The SSA can be very strict when reviewing applications, so you want to be sure your application is accurate and complete. If not, it can result in delays in which you have to go back and forth with the SSA to remedy the application or can result in an all-out denial of your application. It can also lead to you receiving reduced benefits because the SSA underestimates your disability or work history due to the information in your application. To avoid submitting an incomplete or inaccurate application, you might want to consider enlisting the help of a social security disability attorney.
When a social security disability application is denied, many people just decide to live with the decision. This is a mistake; you do have the option to appeal the SSA’s decision. When your application is denied, you have 60 days from the date of denial to file what is known as a request for reconsideration. This can be done online and roughly 10-15% of people who have their application reconsidered, have their denials reversed.
Additionally, you also have the option to appeal to an administrative law judge if your request for reconsideration is denied. At this level, almost half of denials are overturned. There are other options as well if your appeal is denied by the administrative law judge such as appealing to the SSA’s appeal council or filing a claim in federal court. At any level, the assistance of an attorney in handling an appeal can prove to be essential.
Finally, one of the most common mistakes a person can make when dealing with a disability claim is ignoring legal assistance. Lawyers who handle social security disability cases know what they are doing, they gathered experience through their practice and know how the SSA operates.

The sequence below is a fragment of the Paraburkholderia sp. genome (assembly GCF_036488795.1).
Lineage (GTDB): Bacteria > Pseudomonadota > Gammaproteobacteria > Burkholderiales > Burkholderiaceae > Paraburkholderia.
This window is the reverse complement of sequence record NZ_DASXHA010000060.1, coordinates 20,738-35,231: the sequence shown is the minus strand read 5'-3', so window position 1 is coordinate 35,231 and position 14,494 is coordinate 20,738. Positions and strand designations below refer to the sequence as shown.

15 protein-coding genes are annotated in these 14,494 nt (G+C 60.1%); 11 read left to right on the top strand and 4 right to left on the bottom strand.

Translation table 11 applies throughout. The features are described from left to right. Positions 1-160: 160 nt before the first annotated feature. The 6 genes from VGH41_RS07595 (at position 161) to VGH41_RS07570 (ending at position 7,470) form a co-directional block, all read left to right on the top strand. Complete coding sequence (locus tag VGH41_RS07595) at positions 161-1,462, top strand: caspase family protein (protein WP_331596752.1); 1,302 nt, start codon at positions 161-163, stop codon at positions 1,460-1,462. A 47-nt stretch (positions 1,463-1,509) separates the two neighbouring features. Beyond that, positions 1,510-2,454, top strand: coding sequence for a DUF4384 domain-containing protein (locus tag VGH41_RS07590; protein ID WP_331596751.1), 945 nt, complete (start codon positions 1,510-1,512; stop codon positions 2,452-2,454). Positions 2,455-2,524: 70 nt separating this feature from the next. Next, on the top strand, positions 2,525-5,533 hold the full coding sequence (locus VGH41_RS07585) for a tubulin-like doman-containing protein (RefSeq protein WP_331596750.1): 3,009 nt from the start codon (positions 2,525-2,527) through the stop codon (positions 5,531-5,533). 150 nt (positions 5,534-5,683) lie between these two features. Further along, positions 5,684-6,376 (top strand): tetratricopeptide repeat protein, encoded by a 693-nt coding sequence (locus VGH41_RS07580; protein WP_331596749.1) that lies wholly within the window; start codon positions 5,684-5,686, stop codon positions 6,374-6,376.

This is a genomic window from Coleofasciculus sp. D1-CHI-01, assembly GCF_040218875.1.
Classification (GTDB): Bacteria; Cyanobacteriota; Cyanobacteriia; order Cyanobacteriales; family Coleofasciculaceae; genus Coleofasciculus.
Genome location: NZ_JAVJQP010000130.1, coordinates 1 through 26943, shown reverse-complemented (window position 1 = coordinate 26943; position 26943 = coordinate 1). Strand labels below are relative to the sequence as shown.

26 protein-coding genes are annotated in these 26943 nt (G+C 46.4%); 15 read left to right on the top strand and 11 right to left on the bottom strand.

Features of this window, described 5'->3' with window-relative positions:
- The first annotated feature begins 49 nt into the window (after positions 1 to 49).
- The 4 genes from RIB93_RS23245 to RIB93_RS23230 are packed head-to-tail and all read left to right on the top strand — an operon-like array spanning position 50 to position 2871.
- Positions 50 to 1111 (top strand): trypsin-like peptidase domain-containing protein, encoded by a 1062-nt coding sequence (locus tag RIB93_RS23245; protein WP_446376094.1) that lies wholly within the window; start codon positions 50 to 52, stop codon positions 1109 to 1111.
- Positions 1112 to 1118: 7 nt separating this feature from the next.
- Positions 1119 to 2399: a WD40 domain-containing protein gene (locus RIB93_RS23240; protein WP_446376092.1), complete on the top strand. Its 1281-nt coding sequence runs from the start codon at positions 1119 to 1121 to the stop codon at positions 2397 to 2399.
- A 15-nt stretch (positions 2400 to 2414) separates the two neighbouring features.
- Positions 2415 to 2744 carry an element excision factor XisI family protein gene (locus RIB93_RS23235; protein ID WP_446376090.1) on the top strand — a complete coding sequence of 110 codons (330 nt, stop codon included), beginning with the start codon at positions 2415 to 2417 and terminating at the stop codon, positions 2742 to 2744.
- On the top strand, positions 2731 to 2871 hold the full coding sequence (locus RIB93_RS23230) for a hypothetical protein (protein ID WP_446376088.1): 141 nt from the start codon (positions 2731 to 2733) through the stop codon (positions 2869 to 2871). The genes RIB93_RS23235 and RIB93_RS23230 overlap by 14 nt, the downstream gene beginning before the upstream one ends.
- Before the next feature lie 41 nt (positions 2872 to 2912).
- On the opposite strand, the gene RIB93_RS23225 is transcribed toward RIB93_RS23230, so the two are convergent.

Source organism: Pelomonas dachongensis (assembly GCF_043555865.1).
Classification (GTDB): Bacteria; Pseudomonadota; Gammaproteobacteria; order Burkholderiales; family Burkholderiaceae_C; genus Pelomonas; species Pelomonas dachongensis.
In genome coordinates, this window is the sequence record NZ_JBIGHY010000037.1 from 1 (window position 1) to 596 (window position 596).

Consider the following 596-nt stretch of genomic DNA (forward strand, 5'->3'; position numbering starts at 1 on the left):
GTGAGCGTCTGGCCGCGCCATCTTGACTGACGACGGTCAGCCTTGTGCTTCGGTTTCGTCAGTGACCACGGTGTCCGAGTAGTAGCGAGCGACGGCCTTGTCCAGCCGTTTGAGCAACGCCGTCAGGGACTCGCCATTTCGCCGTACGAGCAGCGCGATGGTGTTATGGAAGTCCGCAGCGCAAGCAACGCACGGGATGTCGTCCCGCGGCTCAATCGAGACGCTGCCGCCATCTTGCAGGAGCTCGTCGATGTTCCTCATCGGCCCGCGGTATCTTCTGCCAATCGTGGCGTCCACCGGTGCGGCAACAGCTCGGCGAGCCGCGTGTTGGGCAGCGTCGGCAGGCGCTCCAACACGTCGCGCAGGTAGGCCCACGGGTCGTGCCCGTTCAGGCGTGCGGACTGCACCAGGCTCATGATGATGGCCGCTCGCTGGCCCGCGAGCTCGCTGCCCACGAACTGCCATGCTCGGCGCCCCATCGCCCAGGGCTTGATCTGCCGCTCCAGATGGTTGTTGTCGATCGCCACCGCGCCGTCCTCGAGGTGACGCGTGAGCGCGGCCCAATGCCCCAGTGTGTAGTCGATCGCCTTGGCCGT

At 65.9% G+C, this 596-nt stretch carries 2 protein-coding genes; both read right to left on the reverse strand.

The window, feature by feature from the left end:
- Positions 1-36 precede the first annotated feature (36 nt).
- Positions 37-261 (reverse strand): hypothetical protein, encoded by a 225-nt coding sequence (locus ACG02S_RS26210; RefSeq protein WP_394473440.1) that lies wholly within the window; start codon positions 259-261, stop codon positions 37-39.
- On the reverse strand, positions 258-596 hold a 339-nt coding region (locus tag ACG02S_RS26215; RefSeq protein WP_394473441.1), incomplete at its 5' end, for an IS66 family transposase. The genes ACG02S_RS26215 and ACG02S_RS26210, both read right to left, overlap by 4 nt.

A disability lawyer will be able to evaluate your claim, go through the eligibility requirements with you, and determine if you meet the eligibility requirements. They can make sure that your application is filled out in an accurate and complete manner and that all of the required documentation is attached including the all-important medical information.
A disability lawyer will also be able to help you through the appeals process from filing a request for reconsideration to the judicial appellate routes. An attorney will be particularly important for appeals because they know how the SSA appeals process works and the procedures and evidentiary requirements of the respective courts.
If you want to avoid social security disability mistakes, hiring a New Jersey disability lawyer is the best thing you can do. A disability lawyer is well versed in the common mistakes that people often make when filing for disability and will help you navigate around these obstacles.
From helping you complete your application to guiding you through the appeals process, a disability lawyer is here to help. And if your application for disability benefits has already been denied, a qualified disability lawyer can assist you with the appeals process. They can file an appeal for you and represent you in front of the administrative law judge and help you win your disability benefits.
Monday : 9am–5pm
Tuesday : 9am–5pm
Wednesday : 9am–5pm
Thursday : 9am–5pm
Friday : 9am–5pm
Saturday : Closed